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H. MAIL RECOVERY CENTERS
The Postal Service operates two mail recovery centers (MRCs), located in St. Paul, Minnesota, and Atlanta, Georgia. These facilities are responsible for the final disposition of undeliverable-as-addressed (UAA) and non-returnable First-Class Mail and packages. During 2005 the MRCs processed approximately 3.2 million parcels and 79.7 million letters. The Postal Service works closely with mailer organizations to identify ways to provide better service and reduce operating costs. A direct result of this process is the Expanded Return Program, in which undeliverable items found in company-identifiable packaging are returned in bulk, as postage due, to 40 participating companies. In 2005 most mail received at the MRCs was determined to be of no obvious value and was destroyed. A total of 6.4 million of the remaining pieces of mail was returned to their rightful owners. The Postal Service continues to improve processes for identifying rightful owners of UAA mail.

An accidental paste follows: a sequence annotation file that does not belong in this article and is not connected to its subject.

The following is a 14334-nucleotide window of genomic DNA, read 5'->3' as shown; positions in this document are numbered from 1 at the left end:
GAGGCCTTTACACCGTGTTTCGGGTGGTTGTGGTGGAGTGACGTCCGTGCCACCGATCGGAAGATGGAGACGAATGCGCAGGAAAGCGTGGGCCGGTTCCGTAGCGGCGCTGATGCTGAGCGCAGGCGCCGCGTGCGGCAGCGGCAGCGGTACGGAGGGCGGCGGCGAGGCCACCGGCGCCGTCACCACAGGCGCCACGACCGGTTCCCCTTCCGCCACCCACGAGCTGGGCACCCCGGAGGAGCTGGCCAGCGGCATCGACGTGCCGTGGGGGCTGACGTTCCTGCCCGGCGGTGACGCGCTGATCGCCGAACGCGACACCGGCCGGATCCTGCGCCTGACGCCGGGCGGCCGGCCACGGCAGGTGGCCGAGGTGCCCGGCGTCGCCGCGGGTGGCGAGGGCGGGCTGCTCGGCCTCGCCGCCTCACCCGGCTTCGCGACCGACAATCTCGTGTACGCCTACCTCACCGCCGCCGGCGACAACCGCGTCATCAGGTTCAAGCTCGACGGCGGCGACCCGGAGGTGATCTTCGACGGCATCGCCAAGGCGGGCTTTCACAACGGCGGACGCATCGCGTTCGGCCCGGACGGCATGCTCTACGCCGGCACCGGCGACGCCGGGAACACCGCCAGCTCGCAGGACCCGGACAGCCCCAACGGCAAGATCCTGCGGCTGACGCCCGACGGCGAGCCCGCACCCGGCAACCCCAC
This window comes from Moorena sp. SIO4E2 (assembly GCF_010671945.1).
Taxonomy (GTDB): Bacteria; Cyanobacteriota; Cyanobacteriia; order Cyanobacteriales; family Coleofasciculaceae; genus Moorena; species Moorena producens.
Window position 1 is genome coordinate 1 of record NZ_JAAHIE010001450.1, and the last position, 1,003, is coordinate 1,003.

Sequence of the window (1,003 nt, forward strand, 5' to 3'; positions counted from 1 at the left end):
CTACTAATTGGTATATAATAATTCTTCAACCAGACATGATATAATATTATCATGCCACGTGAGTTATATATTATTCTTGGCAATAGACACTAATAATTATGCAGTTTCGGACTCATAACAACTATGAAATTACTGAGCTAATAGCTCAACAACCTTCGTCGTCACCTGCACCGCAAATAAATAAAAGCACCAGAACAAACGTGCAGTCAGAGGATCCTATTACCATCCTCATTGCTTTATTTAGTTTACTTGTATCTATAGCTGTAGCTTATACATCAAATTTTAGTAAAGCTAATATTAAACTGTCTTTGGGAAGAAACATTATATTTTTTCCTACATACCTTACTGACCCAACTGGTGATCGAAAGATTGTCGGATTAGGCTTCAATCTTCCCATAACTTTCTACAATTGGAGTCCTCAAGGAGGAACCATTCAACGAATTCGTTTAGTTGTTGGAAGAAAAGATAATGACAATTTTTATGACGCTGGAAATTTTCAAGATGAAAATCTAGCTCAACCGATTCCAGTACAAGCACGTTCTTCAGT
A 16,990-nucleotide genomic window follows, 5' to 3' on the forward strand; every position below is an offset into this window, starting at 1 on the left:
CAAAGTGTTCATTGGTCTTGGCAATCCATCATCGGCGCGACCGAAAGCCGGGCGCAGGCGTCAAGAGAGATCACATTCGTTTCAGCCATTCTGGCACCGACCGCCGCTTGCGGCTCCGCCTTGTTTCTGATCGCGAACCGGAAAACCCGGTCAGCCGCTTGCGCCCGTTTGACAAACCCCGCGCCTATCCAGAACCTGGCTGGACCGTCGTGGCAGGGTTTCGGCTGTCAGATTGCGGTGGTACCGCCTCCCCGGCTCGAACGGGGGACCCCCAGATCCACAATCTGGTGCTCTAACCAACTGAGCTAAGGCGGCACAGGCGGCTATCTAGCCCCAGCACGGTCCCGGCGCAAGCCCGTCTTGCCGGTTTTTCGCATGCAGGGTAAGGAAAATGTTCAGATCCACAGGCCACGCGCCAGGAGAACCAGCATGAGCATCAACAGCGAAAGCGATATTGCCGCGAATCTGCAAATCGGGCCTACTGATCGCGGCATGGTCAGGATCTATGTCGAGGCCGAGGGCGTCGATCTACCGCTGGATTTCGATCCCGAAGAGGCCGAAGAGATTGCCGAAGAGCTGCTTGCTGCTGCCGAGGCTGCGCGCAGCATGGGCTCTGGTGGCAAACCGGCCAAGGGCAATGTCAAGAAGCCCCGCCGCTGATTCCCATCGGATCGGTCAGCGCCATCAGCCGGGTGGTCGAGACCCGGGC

I. CORPORATE CUSTOMER CONTACT
Corporate Customer Contact (CCC) provides customers with easy, toll-free access to a broad range of products and services through a comprehensive network of toll-free numbers. CCC handles a variety of general inquiries and transactions through 800-ASK-USPS. An additional toll-free number, 800-222-1811, handles international and domestic Express Mail inquiries, as well as domestic delivery and signature confirmation inquiries. CCC accepts customer orders for stamps through 800-STAMP-24, and also provides support for the majority of e-mail customer contacts through the Contact Us page on usps.com. The overall goal is to improve customer service, improve operating efficiency, decrease general information calls to local offices, and increase revenue. The CCC network has centers in Denver, Colorado; Orem, Utah; Jacksonville, North Carolina; and Columbia, Maryland. This contact center network responds to queries ranging from general information, such as mailing rates, hours and locations of local Postal Service facilities, and service problems, to stamp orders, track and confirm inquiries, and technical problems related to usps.com.
1. Mail Volume
The Postal Service contracts with Global Insight, Inc., to provide ongoing economic analyses and projections and uses those forecasts in developing the annual Postal Service Integrated Financial Plan. In developing the revenue and volume forecasts of its 2006 Integrated Financial Plan, the Postal Service relied on what was Global Insight's projection, dated July 2005. Based on Global Insight's forecast, the Postal Service is planning for slow growth in both economic output and aggregate demand in 2006 in an economic environment less strong than that of 2005. Further, as projected by Global Insight, gross domestic product (GDP) growth will moderate to an annualized rate of 3.1 percent in 2006.